TSMC hints at glass interposer for mobile SoCs

By Paul Dempsey |  No Comments  |  Posted: December 16, 2013
Topics/Categories: Commentary, Conferences, Design to Silicon, Blog - EDA  |  Tags: , , , ,  | Organizations:

Once upon a time, the interposer was seen as something of an interim technology, a stopping-off point on the way to through-silicon-via 3D stacks. But that isn’t stopping TSMC continuing to invest in the technique and broaden its appeal across a range of markets. The latest addition is mobile SoCs with the unveiling of a pathfinder glass-on-silicon carrier interposer at IEDM.

Current silicon interposers are not that attractive for high frequency RF applications. Silicon’s low resistivity raises concerns about power consumption and noise coupling performance. Glass represents an alternative building block for mobile integration on interposers.

The glass demonstrator described in Washington DC last week boasts far more attractive measurements for the quality factor (Q), power dissipation and power/signal integrity. It also represents a step forward for glass interposers generally. Taken together, these factors could map out a pre-3D TSV roadmap for heterogeneous HF designs, depending on how quickly TSMC now moves the technology to market.

Glass interposers have been reported previously, but the most recent benchmarks were for fabrication on 150mm wafers at 175um thickness with vias of 35um diameter and 50um pitch. TSMC’s work is on a 300mm wafer at 50um thickness (although this had to be increased to 100um to get the best metrics) with vias at 25um diameter and 45um pitch. It also uses a familiar process flow.

Fabrication flow for ultra-thin glass interposer (Source: TSMC/IEDM)

Fabrication flow for ultra-thin glass interposer (Source: TSMC/IEDM)

Interposer Q-factors

Q readings were taken by fabricating two test designs on the wafer. A 2D spiral inductor was fabricated on the 50um thick glass interposer. Its Q ranged from 27 to 30, against a range from 9 to 15 for a silicon equivalent. Increasing the thickness to upt to 100um allowed TSMC to implement a 3D embedded helical inductor, taking the Q range up to 56 to 63.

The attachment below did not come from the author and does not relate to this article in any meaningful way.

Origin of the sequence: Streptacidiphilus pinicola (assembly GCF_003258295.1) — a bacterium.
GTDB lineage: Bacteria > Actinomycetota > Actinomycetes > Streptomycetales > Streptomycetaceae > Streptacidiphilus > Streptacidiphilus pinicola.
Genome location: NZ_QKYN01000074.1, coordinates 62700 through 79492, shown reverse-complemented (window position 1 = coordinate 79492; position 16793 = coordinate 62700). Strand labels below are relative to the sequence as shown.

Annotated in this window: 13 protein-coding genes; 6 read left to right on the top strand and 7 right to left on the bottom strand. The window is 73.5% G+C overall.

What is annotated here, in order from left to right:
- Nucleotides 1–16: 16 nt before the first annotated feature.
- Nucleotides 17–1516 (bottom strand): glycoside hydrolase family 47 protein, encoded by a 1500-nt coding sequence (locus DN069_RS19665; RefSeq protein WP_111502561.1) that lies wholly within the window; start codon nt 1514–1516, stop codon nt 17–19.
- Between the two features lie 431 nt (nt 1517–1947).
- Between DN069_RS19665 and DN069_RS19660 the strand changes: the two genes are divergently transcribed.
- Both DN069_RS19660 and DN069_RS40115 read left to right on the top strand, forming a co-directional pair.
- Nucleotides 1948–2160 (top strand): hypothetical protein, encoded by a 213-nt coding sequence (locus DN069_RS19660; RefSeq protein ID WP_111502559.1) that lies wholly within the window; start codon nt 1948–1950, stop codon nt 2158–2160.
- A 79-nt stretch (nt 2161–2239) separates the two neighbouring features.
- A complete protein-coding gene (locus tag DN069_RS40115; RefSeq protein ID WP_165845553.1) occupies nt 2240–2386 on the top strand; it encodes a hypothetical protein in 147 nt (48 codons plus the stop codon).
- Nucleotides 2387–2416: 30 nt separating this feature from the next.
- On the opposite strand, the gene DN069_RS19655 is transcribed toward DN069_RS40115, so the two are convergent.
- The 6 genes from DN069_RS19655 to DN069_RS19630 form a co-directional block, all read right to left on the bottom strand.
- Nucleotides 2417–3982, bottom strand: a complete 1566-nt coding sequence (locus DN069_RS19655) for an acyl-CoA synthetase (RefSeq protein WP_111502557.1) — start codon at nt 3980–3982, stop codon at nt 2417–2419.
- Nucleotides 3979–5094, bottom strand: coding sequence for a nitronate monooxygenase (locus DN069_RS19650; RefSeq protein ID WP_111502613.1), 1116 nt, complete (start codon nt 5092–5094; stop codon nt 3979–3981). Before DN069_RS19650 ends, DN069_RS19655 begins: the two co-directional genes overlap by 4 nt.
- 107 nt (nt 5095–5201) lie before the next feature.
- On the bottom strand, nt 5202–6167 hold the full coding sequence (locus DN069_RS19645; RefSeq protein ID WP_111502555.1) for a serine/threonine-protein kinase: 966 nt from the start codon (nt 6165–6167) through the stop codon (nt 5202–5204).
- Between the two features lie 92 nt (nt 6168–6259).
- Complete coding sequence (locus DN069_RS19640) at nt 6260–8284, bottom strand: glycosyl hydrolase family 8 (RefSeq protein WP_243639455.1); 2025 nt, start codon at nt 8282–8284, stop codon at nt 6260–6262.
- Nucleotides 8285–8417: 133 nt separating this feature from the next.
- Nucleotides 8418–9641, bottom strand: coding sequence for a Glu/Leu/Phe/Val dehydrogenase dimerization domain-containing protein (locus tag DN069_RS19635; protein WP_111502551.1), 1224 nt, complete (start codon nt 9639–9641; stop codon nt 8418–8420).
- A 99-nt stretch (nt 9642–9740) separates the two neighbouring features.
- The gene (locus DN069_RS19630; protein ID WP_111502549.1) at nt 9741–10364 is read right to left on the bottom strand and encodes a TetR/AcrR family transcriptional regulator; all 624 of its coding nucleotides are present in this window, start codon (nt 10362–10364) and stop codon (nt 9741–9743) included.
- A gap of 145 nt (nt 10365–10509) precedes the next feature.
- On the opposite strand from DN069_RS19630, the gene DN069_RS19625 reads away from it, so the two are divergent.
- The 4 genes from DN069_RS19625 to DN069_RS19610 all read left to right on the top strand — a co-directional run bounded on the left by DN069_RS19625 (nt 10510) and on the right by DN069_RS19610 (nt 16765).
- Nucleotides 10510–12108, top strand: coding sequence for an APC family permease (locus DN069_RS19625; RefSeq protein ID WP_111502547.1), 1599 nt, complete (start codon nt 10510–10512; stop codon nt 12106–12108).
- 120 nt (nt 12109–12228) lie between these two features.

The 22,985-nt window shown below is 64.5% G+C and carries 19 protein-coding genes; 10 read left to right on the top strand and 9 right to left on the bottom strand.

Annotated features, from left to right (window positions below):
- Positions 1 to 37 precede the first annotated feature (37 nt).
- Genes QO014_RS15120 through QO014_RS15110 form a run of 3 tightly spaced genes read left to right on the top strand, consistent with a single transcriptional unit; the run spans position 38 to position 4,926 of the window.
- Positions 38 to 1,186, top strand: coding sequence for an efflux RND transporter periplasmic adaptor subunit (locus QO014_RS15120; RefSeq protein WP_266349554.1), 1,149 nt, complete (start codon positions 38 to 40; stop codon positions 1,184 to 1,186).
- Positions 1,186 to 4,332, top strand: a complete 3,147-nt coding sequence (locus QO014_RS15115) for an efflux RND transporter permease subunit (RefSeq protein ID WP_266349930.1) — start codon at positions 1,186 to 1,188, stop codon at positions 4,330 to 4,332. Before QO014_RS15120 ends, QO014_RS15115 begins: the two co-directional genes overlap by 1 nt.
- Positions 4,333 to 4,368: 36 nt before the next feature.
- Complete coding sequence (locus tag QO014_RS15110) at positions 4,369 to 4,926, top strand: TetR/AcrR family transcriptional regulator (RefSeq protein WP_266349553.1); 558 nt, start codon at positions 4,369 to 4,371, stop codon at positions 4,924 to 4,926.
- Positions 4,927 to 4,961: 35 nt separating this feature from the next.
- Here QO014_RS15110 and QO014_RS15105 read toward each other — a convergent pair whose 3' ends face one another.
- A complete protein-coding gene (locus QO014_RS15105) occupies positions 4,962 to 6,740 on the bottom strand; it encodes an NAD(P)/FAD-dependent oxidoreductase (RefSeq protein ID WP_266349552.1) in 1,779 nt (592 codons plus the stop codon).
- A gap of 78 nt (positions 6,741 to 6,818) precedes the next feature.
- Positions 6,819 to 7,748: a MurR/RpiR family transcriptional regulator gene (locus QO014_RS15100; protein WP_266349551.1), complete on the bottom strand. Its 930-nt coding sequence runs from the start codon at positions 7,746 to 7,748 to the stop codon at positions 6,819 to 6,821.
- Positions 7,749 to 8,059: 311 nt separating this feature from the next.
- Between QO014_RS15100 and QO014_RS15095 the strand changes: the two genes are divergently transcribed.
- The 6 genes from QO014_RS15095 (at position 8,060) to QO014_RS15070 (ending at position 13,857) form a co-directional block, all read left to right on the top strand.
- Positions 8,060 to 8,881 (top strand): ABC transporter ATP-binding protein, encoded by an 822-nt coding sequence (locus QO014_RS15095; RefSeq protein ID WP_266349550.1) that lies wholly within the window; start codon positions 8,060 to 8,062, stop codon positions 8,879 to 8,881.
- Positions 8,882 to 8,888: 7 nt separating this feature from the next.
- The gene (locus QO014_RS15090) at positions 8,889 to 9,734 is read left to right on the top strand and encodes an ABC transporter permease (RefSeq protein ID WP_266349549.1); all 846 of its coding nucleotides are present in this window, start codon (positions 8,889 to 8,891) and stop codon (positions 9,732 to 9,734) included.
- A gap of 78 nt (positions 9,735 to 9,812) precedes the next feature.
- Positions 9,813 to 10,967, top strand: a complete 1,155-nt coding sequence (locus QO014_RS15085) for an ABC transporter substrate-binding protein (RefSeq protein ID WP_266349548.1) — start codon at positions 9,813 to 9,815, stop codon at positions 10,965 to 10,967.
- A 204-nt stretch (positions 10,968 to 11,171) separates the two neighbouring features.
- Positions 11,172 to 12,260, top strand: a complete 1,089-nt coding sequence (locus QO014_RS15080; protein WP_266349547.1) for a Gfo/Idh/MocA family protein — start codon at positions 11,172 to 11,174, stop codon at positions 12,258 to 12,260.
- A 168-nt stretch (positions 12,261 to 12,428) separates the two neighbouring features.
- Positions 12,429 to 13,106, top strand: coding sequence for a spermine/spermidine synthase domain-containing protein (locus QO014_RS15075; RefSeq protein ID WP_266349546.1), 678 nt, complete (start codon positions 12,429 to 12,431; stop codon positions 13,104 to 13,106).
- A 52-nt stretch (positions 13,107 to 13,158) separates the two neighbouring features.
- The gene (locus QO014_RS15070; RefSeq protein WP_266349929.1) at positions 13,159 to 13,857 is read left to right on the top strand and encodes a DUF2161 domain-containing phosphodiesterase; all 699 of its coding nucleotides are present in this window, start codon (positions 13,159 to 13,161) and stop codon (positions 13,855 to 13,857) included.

The extra thickness as well as the structure helped improve the results because towards 200um, the magnetic flux could be magnified within the same occupied area.

Schematic of 3D EHI and associated current / magnetic flow (Source TSMC/IEDM).

Schematic of 3D EHI and associated current / magnetic flow (Source TSMC/IEDM).

 

Interposer power and integrity data

The most significant readings for power and integrity were taken by implementing a WiFi system comprising baseband, RF and antenna.

WiFi system on glass interposer (Source: TSMC/IEDM).

WiFi system on glass interposer (Source: TSMC/IEDM).

The 1mm GSG transmission line between the RF and antenna ran at 60GHz, with power loss at 14% for the glass interposer against 26.7% for the silicon interposer – a 48% improvement for the glass option. Fuller results are shown in this table.

Power loss for WiFi system on glass and silicon interposers (Source:TSMC/IEDM)

Power loss for WiFi system on glass and silicon interposers (Source:TSMC/IEDM)

The 1mm digital signal transmission line between the RF and baseband operated at the maximum available extraction rate of 7Gbps. Eye diagrams for the glass and silicon interposers, gave the glass implementation eye height of 598mV and jitter of 1.4ps against 328mV and 12.9ps for silicon.

Eye diagram for WiFi system on glass interposer (Source: TSMC/IEDM)

Eye diagram for WiFi system on glass interposer (Source: TSMC/IEDM)

 

Eye diagram for WiFi system on silicon interposer (Source: TSMC/IEDM)

Eye diagram for WiFi system on silicon interposer (Source: TSMC/IEDM)

 

For now, TSMC is stressing that the technique is “promising” and nothing more. However, it adds another demonstrator to the foundry’s interposer campaign. Moreover, as noted by Qualcomm’s Geoffrey Yeap in his keynote, potential customers see interposer as as much of an option as other integration technologies.

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